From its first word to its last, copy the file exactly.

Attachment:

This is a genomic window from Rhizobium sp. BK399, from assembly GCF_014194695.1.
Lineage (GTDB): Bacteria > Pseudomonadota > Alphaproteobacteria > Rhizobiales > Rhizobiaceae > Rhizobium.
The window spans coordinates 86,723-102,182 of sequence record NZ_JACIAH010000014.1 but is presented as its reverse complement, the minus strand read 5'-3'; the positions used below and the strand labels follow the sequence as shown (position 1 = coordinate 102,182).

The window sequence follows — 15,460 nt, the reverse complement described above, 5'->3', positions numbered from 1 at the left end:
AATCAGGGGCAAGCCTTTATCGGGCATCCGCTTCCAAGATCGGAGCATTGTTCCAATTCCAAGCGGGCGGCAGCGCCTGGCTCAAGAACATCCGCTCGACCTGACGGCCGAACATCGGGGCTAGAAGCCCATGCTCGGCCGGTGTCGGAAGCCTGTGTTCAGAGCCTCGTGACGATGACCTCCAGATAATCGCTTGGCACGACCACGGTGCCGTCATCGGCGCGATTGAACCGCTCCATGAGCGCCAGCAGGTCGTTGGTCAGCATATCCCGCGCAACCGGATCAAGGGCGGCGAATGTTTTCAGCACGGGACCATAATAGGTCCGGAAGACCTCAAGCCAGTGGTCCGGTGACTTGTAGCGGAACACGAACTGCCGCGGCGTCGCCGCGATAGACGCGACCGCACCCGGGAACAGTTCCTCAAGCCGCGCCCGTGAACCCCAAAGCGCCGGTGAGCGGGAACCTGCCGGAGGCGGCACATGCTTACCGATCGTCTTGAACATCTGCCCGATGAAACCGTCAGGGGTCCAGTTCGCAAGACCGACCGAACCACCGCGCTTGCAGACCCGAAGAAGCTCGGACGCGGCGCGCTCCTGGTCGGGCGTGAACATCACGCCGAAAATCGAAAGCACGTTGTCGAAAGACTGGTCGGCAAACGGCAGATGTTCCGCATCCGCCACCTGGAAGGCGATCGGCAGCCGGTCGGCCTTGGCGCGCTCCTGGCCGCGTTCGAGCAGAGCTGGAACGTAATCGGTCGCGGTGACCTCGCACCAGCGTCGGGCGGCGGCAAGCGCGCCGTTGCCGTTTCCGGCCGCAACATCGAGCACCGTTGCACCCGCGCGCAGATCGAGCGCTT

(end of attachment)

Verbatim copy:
This is a genomic window from Rhizobium sp. BK399, from assembly GCF_014194695.1.
Lineage (GTDB): Bacteria > Pseudomonadota > Alphaproteobacteria > Rhizobiales > Rhizobiaceae > Rhizobium.
The window spans coordinates 86,723-102,182 of sequence record NZ_JACIAH010000014.1 but is presented as its reverse complement, the minus strand read 5'-3'; the positions used below and the strand labels follow the sequence as shown (position 1 = coordinate 102,182).

The window sequence follows — 15,460 nt, the reverse complement described above, 5'->3', positions numbered from 1 at the left end:
AATCAGGGGCAAGCCTTTATCGGGCATCCGCTTCCAAGATCGGAGCATTGTTCCAATTCCAAGCGGGCGGCAGCGCCTGGCTCAAGAACATCCGCTCGACCTGACGGCCGAACATCGGGGCTAGAAGCCCATGCTCGGCCGGTGTCGGAAGCCTGTGTTCAGAGCCTCGTGACGATGACCTCCAGATAATCGCTTGGCACGACCACGGTGCCGTCATCGGCGCGATTGAACCGCTCCATGAGCGCCAGCAGGTCGTTGGTCAGCATATCCCGCGCAACCGGATCAAGGGCGGCGAATGTTTTCAGCACGGGACCATAATAGGTCCGGAAGACCTCAAGCCAGTGGTCCGGTGACTTGTAGCGGAACACGAACTGCCGCGGCGTCGCCGCGATAGACGCGACCGCACCCGGGAACAGTTCCTCAAGCCGCGCCCGTGAACCCCAAAGCGCCGGTGAGCGGGAACCTGCCGGAGGCGGCACATGCTTACCGATCGTCTTGAACATCTGCCCGATGAAACCGTCAGGGGTCCAGTTCGCAAGACCGACCGAACCACCGCGCTTGCAGACCCGAAGAAGCTCGGACGCGGCGCGCTCCTGGTCGGGCGTGAACATCACGCCGAAAATCGAAAGCACGTTGTCGAAAGACTGGTCGGCAAACGGCAGATGTTCCGCATCCGCCACCTGGAAGGCGATCGGCAGCCGGTCGGCCTTGGCGCGCTCCTGGCCGCGTTCGAGCAGAGCTGGAACGTAATCGGTCGCGGTGACCTCGCACCAGCGTCGGGCGGCGGCAAGCGCGCCGTTGCCGTTTCCGGCCGCAACATCGAGCACCGTTGCACCCGCGCGCAGATCGAGCGCTT